Journal of Lower Genital Tract Disease 08/2013; 18(1). DOI:10.1097/LGT.0b013e3182942733 · 1.11 Impact Factor
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    ABSTRACT: Starting lifelong antiretroviral therapy (ART) in HIV-infected pregnant women may decrease HIV progression and transmission but adherence after delivery may be difficult, especially for asymptomatic women. We evaluated disease progression among HIV-infected women not on ART with CD4+ lymphocyte counts above 200 cells/uL at delivery. We analysed risk of death, progression to AIDS (stage IV or CD4 < 200 cells/uL), or to CD4+ count < 350 one year after delivery among postpartum women enrolled to a prevention of breastfeeding transmission trial using Kaplan-Meier methods. In the primary analysis, women were censored if ART was initiated. Among 1285 women who were < WHO stage IV at 6 weeks postpartum, 49 (4.3%) progressed to stage IV/CD4 < 200 cells/uL or death by one year. Progression to CD4 < 200 or death occurred among 16 (4.3%) of 441 women with CD4 count of 350-549 and 10 (1.6%) of 713 with CD4 counts > 550 at delivery. CD4 < 350 by 12 months postpartum occurred among 116 (37.0%) of 350 women with CD4 count 400-549 and 48 (7.4%) of 713 > 550 at delivery. Progression to AIDS or CD4 count < 350 is uncommon through one year postpartum for women with CD4 counts over 550 at delivery, but occurred in over one third of those with CD4 counts under 550. ART should be continued after delivery or breastfeeding among women with CD4 counts < 550 if follow up and ARV adherence can be maintained.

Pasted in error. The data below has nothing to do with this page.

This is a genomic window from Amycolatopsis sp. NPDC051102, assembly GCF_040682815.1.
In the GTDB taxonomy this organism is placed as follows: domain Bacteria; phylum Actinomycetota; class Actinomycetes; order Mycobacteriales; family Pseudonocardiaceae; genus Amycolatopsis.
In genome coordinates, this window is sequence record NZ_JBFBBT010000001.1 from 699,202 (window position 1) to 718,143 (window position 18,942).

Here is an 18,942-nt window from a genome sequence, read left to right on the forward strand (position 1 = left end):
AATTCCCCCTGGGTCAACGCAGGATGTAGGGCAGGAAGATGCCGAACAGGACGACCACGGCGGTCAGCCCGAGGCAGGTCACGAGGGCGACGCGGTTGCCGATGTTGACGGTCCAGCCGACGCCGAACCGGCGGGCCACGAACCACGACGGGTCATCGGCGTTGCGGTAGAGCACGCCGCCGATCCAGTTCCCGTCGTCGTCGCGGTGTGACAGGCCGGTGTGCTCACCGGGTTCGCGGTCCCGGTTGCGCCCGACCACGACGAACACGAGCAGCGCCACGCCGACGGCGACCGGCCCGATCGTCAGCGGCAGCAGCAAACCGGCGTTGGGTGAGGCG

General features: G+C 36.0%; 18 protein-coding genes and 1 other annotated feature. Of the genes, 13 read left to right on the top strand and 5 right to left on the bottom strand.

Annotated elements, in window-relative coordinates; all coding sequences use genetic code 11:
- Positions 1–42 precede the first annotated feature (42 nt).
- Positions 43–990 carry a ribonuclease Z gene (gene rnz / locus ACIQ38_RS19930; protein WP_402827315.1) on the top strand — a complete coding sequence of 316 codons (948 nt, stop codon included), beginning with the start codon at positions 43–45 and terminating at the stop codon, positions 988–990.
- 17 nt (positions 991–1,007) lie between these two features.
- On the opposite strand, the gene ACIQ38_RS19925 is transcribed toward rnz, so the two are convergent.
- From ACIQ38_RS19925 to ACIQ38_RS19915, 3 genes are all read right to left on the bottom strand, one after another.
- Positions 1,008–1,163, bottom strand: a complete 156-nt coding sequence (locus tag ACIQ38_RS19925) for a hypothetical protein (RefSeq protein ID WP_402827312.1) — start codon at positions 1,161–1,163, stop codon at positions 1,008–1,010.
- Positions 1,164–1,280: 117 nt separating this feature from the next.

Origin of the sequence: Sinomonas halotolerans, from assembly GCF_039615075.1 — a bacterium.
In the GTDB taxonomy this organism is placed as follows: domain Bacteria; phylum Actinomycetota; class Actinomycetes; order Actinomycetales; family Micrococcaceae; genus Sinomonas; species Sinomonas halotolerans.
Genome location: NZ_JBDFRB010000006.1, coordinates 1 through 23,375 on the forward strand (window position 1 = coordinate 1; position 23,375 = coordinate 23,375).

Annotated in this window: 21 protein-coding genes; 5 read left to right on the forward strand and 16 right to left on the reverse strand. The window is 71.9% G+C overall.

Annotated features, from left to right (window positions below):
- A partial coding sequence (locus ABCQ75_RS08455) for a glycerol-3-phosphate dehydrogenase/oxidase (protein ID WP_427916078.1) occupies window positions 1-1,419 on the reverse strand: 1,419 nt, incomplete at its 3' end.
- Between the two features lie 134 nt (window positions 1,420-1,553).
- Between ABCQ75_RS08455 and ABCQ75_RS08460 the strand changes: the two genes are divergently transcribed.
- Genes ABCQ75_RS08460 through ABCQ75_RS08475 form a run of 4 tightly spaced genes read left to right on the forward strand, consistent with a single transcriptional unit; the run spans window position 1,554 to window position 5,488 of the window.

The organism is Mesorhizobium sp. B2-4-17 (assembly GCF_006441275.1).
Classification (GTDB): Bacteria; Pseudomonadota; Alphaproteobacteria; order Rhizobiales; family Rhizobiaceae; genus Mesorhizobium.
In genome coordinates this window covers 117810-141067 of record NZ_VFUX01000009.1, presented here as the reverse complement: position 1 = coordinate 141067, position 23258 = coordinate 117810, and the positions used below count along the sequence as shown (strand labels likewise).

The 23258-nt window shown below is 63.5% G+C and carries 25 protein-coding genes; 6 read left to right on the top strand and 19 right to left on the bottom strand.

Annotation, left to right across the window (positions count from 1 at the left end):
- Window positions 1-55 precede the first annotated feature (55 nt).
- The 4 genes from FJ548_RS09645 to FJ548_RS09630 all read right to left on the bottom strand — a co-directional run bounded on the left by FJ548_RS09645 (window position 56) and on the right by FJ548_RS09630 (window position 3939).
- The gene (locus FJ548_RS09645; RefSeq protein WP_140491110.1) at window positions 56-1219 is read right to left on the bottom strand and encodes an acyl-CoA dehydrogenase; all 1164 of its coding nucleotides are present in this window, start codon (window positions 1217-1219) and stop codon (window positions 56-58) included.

JAIDS Journal of Acquired Immune Deficiency Syndromes 07/2013; DOI:10.1097/QAI.0b013e3182a2123a · 4.39 Impact Factor
  • Richard H Beigi · Lisa Noguchi · Gina Brown · Jeanna Piper · D Heather Watts